The flowchart and block diagrams in the Figures illustrate the architecture, functionality, and operation of possible implementations of systems, methods, and computer program products according to various embodiments of the present invention. In this regard, each block in the flowchart or block diagrams may represent a module, segment, or portion of instructions, which comprises one or more executable instructions for implementing the specified logical function(s). In some alternative implementations, the functions noted in the block may occur out of the order noted in the figures. For example, two blocks shown in succession may, in fact, be executed substantially concurrently, or the blocks may sometimes be executed in the reverse order, depending upon the functionality involved. It will also be noted that each block of the block diagrams and/or flowchart illustration, and combinations of blocks in the block diagrams and/or flowchart illustration, can be implemented by special purpose hardware-based systems that perform the specified functions or acts or carry out combinations of special purpose hardware and computer instructions.

The terminology used herein is for the purpose of describing particular embodiments only and is not intended to be limiting of the invention. As used herein, the singular forms “a,” “an” and “the” are intended to include the plural forms as well, unless the context clearly indicates otherwise. It will be further understood that the terms “comprises” and/or “comprising,” when used in this specification, specify the presence of stated features, integers, steps, operations, elements, and/or components, but do not preclude the presence or addition of one or more other features, integers, steps, operations, elements, components, and/or groups thereof.

The description of the present invention has been presented for purposes of illustration and description, but is not intended to be exhaustive or limited to the invention in the form disclosed. Many modifications and variations will be apparent to those of ordinary skill in the art based upon the teachings herein without departing from the scope and spirit of the invention. The subject matter was described to explain the principles of the invention and the practical application, and to enable others of ordinary skill in the art to understand the invention for various embodiments with various modifications as are suited to the particular use contemplated.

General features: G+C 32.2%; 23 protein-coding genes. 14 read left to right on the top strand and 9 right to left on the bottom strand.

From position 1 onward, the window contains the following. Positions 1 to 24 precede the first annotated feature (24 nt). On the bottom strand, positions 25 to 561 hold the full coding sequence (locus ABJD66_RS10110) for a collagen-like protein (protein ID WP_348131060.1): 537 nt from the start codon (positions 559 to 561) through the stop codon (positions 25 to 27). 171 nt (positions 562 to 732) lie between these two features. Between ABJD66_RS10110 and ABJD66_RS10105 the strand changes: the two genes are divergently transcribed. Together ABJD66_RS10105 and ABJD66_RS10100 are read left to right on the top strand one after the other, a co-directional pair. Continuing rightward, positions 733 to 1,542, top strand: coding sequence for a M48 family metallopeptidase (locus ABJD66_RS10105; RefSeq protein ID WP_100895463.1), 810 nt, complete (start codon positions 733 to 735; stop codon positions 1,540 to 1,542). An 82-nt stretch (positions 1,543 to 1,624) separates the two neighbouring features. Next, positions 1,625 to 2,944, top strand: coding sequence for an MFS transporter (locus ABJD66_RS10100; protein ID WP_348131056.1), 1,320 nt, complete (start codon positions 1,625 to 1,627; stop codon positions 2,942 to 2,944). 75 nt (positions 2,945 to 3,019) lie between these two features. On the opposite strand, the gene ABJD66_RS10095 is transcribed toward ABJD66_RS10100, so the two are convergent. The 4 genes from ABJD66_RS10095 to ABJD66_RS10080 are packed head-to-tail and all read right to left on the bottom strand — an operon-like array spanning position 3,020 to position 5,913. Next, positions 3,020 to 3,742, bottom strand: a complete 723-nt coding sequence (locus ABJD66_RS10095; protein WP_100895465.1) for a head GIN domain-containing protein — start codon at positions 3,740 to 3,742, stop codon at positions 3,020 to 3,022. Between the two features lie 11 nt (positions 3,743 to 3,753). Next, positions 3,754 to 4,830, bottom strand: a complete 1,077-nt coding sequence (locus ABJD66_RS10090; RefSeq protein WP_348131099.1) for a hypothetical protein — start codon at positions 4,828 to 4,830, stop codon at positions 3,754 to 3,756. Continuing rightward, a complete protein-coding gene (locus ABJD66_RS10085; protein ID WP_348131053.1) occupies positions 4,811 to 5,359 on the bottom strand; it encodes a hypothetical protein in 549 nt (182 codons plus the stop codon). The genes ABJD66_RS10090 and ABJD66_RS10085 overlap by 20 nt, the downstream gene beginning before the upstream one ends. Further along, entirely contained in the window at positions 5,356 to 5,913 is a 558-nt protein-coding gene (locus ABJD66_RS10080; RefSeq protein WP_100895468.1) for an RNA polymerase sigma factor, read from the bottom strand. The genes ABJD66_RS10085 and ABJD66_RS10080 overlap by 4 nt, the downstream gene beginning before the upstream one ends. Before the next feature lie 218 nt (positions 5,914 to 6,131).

Claims (14)

What is claimed is:
1. A system, comprising:
a communication interface; and
a processor programmed to:
provide a real-time plugin command-driven administrative control interface that controls, by issuing real-time application-server plugin commands to deployed application server plugins from within an application-server plugin framework deployed at a plurality of application servers, dynamic adjustment of runtime application server plugin operations that cause the respective deployed application server plugins to perform direct runtime request-level control operations and direct runtime server-level control operations that augment runtime application server operational functionality of the plurality of application servers with respect to accesses at an application layer within the respective application servers and accesses to individual applications executed by the respective application servers; and
augment, via the communication interface, by issuing a real-time application-server plugin command received via the real-time plugin command-driven administrative control interface to at least one of the deployed application server plugins, one of request-level application server operational functionality and server-level application server operational functionality of at least one of the plurality of application servers with respect to one of the accesses to the application layer within the respective application servers and the accesses to the individual applications executed by the respective application servers.
2. The system of claim 1, where the real-time application-server plugin command issued to the at least one of the deployed application server plugins causes the at least one of the deployed application server plugins to:
perform, as the server-level application server operational functionality augmentation, real-time monitoring of services selected from a group consisting of application server performance, application server security, and application server auditing of the at least one of the plurality of application servers.
3. The system of claim 1, where the real-time application-server plugin command issued to the at least one of the deployed application server plugins causes the at least one of the deployed application server plugins to:
perform, as the request-level application server operational functionality augmentation, a real-time change, during runtime without modification of an application server application, of at least one of a runtime input sent by a user to the application server application and a runtime output directed by the application server application to the user of the application server application associated with the user accessing the application server application.
4. The system of claim 1, where the processor is further programmed to:
deploy, during runtime to the at least one of the plurality of application servers via the processor using the real-time plugin command-driven administrative control interface, the at least one of the deployed application server plugins with an initial runtime application server plugin operational configuration that performs an initial augmentation of the one of the request-level application server operational functionality and the server-level application server operational functionality of the at least one of the plurality of application servers; and